If you decide to take a Zoom class, put some thought into whether you want to study with a native speaker or a non-native speaker. They have pros and cons. A native speaker, as I mentioned above, can provide unique cultural context and valuable insight into how the language is really spoken. But a non-native speaker (who’s had the experience of learning your target language as you are) will likely have a better understanding of what an English speaker might struggle with and where they should focus their time. Ultimately, it’ll come down to your learning goals.
Price: Free. The VIP tier (which unlocks multiple languages, unlimited translations, and some other features) is $6.67 per month or $149.99 for a lifetime membership.
HelloTalk isn’t primarily a study tool, but I do think it’s great for language learning. It’s an app that pairs up people who are learning each other’s native languages and helps them chat with each other — so it would pair me, an English speaker who’s learning Korean, with a Korean speaker who’s learning English.
The chat interface includes some useful tools. In particular, the Correction feature allows you to easily red-pen each other’s messages in real time. There’s also a tool that allows you to translate a message to your language with a single tap, though you can only do this a few times a day with the free version.
You won’t want to use HelloTalk right away — I think it’s most useful when you’re confident you can get through a basic introductory conversation without needing anything translated. Once I got to that level, I found this app a lot of fun. It’s good practice, and I’ve made real friends who are also willing to answer questions when I have them. That said, make sure you’re prepared to help your partners out with English as well — it’s a two-way street.
Price: Free. The Plus tier (which unlocks some extra study features) is $35.99 per year.
Quizlet isn’t a language course, but it’s the best app I’ve found for learning flashcards. Specifically, if you need to brute-force yourself into learning a ton of vocab in a short period of time, Quizlet is the one to use. It offers various different ways to learn and practice the decks you create — there’s a “Learn” mode that works you through your set a few words at a time, there’s a mode where you practice dictation, there are some fun games where you can compete with other users, etc. I used Quizlet obsessively in high school and college, and I still haven’t found a free service that works as well for me.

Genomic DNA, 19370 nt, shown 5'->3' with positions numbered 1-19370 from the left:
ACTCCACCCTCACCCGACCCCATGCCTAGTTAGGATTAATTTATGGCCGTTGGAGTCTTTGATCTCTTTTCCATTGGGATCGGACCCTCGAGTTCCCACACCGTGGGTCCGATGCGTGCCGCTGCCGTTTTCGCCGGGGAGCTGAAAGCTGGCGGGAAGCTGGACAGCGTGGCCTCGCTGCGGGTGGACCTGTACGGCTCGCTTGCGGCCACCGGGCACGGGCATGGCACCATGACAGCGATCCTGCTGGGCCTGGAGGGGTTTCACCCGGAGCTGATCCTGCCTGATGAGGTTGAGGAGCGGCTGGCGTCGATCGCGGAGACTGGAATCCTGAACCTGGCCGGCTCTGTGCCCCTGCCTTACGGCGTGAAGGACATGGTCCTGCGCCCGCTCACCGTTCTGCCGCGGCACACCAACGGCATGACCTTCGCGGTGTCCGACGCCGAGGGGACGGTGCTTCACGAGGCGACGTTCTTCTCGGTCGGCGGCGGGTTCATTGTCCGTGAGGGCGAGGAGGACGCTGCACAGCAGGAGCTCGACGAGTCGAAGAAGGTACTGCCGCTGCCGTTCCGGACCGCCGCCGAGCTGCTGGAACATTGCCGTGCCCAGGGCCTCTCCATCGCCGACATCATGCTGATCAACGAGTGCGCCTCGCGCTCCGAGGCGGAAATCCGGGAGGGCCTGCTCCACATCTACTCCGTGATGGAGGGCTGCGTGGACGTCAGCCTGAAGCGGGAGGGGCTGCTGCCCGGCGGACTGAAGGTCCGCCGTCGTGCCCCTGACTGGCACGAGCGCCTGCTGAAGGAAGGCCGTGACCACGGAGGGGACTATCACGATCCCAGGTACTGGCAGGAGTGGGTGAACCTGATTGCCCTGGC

Price: The Android, web, and desktop versions are free. The iOS version is $24.99.
I tried this but did not end up paying for it. I generally study on my iPhone (that’s where I have a Hangul keyboard set up), and I prefer not to pay $25 when I can use Quizlet for free. It has a somewhat clunky interface that really mirrors physical flashcards in its functionality — there aren’t as many fun and interesting variations as you’ll find on Quizlet. But many language learners swear by it.
Anki’s specialty is spaced repetition; that is, after you create a deck, Anki shows you a certain number of cards every day and will show you a card less frequently the more often you get it right. It aims to make you practice a term right before you’re about to forget it. It’s less beneficial for quick acquisition (where Quizlet shines) and more beneficial for helping you hold onto words over time.
Price: $8.99 per month, $44.99 per year, or $139.99 for a lifetime membership.
This is another iOS app I free-trialed but did not end up paying for. It’s very vocabulary-focused, offering both curated decks and user-created decks. It shows you video and audio clips of native speakers saying words or short phrases, tasks you with translating those words and short phrases into English, and does so on a similar spaced repetition schedule to Anki — get a word consistently right, and it shows up less frequently. There’s a writing component as well.
But the flashcard format still seems mostly useful for growing vocabulary and less useful for grammatical structures and being able to converse and create sentences. Memrise is close in price to Rosetta Stone, which effectively combines those things with vocabulary-building. If you’re shopping around this price point, I’d just go for Rosetta Stone.